- For all of my talk about the three-step process of building a business, there’s something to be said for the fact that it’s so freaking easy these days to start something – right now.
A few years ago, I went to a conference in Portland put on by Jason Glaspey called Tiny Startup Camp.
Start a tiny business by the end of the weekend.
There were great speakers and plenty of people there to help.
But the entire concept was built around the idea that you don’t need funding, crazy tech skills, or 99% of the things that keep most people from starting a business.
All you need is an idea, a few bucks, and an afternoon to put the whole thing together.
That’s a powerful concept.
Over the last few years, I’ve seen this a lot.
Bryan Harris from Video Fruit did a 24 hour project around writing, recording, and publishing a book. At the end of the day, it made just over $2,000. Not bad for 24 hours.
ConvertKit shows you how you can create a paid email course in a weekend.
Now, granted, both of these are already established brands, but the key takeaway is you don’t need to have months or years of experience to get started on a very small project in just a few days.
The Three-Step Approach to a Lifestyle Business
I’ve talked a lot about how most people go about building businesses in the wrong way. They typically start at the end before they have any clue what they’re doing.
They’re worrying about A/B testing and landing pages before they have a basic website set up.
That’s why I advocate a three-step method:
- Learn Skills
- Find Freelance Clients
- Apply to your own projects
This is the decidedly unsexy way to approach building a business.
Typically, this method takes some time to see results, but it’s a really good solid foundation for getting started. So, that’s why I generally push people towards this method.
But, at the same time, it’s not the only way to get started. Noticed how step #3 doesn’t have a linked post?
Well, welcome to step #3.
Sometimes, working on your own project to build something is a good option. It can get you on the road quickly, you can learn skills by doing, and you can make a little bit of money.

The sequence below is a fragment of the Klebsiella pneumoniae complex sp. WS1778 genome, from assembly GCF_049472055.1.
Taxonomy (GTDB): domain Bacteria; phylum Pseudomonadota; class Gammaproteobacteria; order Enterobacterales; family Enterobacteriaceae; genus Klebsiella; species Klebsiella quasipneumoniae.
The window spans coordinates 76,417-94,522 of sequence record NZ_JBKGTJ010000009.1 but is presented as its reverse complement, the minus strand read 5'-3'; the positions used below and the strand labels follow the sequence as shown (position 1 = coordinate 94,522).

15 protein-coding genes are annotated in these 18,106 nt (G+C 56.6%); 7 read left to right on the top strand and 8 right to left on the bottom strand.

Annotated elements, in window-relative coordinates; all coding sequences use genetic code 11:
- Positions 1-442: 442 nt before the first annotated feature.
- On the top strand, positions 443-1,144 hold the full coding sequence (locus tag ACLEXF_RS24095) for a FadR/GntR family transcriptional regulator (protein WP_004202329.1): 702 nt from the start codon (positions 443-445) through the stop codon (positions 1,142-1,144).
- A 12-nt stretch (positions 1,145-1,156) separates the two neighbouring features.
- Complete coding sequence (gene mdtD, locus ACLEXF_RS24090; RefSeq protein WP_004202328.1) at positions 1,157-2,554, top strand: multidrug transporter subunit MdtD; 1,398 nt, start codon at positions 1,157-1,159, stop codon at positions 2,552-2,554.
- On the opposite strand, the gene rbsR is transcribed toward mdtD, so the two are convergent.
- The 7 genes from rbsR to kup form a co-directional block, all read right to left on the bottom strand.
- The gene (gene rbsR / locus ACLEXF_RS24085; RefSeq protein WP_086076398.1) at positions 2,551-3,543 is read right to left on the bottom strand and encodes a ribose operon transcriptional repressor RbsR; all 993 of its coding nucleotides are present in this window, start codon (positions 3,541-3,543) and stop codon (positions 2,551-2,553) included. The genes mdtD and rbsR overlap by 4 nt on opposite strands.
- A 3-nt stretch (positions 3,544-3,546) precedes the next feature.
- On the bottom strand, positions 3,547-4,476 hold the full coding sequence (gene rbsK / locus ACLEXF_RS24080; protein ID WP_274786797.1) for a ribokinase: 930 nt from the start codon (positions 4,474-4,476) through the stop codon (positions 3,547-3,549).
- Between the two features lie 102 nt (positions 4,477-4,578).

The key is getting started.
Excuses, Excuses, Excuses
Time and time again I hear excuses like these:
- “I don’t have a good idea”
- “I know I need to start, but it’s just so daunting”
- “I want to start something, but I don’t know how”
The list goes on, you know exactly what I’m talking about.
A lot of this is about confidence, or actually, the lack of confidence. Most people are scared to get started. That can manifest itself into a number of reasons, but the majority of them boil down to those three above.
So how about we change that?
This post is going to go in depth and teach you everything you need to know in order to build an online asset or the beginnings of a tiny business in a weekend.
Here’s the Goal…
By the time you’re done with this post, my goal is you’ll have a site that’s up, allows you to capture leads, test your idea, and see if there’s an actual business anywhere in there.
Simply having this site setup is an asset.
Maybe you’re creative and come up with a killer domain name. Maybe the domain sucks, but it’s a great idea and a thousand people sign up and say they’re interested. Maybe you found the perfect combination of keywords that lead to great SEO rankings.
Any of those things are building the value the asset – i.e. your new site.
Whether you develop the asset, sit on it forever, or sell it later on, you’ve got something you didn’t have before. You’ve put all of the essential online business skills into practice.
And most importantly…
By the time we’re done here, you will have done something. You’ll have made something real, and built your confidence along the way.
Don’t underestimate how big that is.
Hack Your Hobbies Into a Business
While building this asset, you may be wondering if this constitutes a business. Here’s an honest answer: it could be. I like to refer to these tiny startup ideas as Hobby Hacking.
Basically, taking this approach lets you start by creating something small around something you love.
There are a ton of benefits to this.
The biggest is skill building. You’re going to learn a ton by doing these things by yourself.
Next, it’s confidence. Once you start realizing you can do all sorts of stuff like setting up a website and getting your email going then you’re going to feel like you’ve actually created something that’s truly an asset.
Building an online asset that’s framed around something you already love helps you tap into that excitement too. You’re already a relative expert on your chosen topic, and chances are, you can likely think of all sorts of things you’d want to talk about down the line if there is interest.
Finally, this approach doesn’t mean you have to go all in and have a lot on the line. It’s about gauging interest and testing things. It’s not going to cost you a ton of time or money to get started.
If it doesn’t work, that’s ok. You’ve still been able to create something. And if it does…well, that’s pretty awesome!